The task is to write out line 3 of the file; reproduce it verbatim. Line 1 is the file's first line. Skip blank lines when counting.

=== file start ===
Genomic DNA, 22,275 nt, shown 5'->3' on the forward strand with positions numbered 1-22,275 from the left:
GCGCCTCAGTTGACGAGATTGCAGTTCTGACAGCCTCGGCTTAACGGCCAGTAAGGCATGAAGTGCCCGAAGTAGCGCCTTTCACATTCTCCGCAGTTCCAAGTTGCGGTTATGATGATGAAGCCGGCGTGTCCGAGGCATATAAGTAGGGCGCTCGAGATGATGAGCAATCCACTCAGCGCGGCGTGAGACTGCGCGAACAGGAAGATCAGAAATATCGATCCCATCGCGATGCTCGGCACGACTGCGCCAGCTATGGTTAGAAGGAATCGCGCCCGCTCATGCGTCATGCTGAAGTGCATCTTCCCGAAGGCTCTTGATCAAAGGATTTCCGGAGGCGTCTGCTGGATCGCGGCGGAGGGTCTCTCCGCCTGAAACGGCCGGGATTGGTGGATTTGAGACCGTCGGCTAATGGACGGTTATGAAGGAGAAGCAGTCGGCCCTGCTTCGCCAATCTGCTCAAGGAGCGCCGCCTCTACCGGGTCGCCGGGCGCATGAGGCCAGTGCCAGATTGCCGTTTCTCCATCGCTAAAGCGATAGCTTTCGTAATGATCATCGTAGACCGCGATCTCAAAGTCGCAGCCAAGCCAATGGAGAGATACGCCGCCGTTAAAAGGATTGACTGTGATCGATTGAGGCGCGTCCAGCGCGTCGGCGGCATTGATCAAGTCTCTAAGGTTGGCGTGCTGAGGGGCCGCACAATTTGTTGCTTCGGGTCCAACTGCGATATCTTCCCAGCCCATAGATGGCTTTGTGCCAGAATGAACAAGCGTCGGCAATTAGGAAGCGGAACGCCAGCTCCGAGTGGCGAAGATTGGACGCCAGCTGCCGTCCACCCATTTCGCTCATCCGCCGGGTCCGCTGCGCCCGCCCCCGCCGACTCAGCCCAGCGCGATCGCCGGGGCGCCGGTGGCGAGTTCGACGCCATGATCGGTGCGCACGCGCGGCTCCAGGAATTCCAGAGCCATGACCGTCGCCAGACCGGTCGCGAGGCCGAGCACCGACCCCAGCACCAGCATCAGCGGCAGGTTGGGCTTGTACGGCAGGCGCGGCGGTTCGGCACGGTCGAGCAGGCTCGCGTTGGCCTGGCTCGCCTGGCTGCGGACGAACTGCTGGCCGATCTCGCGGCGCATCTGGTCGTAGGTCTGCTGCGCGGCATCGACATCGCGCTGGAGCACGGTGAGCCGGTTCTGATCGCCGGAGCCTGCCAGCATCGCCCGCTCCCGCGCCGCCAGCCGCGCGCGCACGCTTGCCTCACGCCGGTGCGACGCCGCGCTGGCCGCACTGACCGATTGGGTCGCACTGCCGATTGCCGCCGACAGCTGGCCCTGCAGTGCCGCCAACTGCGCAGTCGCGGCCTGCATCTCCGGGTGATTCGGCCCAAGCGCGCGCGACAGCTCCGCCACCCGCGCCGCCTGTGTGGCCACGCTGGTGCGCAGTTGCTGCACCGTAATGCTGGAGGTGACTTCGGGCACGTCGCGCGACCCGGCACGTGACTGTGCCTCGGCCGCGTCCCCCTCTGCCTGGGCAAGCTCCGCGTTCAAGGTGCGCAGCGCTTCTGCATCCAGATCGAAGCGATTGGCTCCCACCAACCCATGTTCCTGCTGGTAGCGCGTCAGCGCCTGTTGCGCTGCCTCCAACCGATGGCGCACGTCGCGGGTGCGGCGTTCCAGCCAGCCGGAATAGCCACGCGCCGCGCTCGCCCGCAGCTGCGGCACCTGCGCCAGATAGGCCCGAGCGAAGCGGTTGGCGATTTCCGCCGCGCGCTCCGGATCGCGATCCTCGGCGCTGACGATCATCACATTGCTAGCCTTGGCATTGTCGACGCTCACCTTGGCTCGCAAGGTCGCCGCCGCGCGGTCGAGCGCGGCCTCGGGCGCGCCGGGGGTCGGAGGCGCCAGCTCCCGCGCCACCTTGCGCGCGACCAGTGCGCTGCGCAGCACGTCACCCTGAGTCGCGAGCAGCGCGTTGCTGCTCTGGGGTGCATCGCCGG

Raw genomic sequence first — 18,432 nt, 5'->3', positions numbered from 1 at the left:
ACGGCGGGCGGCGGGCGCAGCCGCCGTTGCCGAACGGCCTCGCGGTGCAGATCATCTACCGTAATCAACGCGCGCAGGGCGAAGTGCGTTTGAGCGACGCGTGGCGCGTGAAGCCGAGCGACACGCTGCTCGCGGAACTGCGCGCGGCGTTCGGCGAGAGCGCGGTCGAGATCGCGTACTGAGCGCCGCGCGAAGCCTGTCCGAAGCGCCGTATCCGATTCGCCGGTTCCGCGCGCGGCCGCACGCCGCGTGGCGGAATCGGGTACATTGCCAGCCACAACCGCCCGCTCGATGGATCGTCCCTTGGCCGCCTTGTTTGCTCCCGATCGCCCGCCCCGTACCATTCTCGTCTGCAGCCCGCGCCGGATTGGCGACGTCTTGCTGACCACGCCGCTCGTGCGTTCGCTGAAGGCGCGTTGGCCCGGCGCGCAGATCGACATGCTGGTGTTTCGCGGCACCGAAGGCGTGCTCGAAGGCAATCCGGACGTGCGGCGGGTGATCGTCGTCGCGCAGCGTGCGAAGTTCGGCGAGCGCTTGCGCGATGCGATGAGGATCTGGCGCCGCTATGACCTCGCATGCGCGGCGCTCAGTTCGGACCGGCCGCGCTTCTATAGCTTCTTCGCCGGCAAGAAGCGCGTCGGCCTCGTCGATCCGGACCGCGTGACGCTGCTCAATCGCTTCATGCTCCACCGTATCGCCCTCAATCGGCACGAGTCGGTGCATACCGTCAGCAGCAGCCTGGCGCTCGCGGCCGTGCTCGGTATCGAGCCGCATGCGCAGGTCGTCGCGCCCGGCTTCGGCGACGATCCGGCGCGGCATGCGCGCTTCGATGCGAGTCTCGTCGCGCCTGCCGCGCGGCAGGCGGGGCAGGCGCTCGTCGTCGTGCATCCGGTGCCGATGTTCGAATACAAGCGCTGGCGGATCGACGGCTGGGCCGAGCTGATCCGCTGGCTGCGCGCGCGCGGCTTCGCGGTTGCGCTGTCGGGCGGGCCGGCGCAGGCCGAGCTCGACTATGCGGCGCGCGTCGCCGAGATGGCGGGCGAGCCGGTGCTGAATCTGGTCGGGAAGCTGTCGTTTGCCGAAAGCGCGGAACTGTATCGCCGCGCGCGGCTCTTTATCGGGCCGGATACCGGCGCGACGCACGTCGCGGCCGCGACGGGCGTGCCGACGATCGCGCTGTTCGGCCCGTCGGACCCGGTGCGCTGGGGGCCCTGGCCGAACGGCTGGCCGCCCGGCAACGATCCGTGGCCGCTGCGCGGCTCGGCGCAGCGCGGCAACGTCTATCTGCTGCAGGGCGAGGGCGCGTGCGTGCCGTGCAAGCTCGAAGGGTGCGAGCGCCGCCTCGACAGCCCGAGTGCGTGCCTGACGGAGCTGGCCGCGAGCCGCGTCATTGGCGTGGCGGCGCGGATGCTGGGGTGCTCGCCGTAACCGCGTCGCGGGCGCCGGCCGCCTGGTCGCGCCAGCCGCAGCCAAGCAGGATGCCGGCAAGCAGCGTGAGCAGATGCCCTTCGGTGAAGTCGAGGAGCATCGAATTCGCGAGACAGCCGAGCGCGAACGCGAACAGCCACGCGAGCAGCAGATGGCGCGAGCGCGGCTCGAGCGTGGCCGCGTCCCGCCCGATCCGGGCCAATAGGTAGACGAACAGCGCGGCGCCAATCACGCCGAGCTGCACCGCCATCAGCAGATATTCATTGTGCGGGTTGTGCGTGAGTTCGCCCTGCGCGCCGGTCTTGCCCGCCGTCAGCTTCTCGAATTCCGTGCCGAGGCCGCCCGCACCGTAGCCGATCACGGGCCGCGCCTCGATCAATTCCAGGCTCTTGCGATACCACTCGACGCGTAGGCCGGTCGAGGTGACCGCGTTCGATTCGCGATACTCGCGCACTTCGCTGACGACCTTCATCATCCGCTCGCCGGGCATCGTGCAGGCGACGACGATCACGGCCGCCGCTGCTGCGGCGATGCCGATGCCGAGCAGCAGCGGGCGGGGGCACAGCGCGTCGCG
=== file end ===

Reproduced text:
Raw genomic sequence first — 18,432 nt, 5'->3', positions numbered from 1 at the left: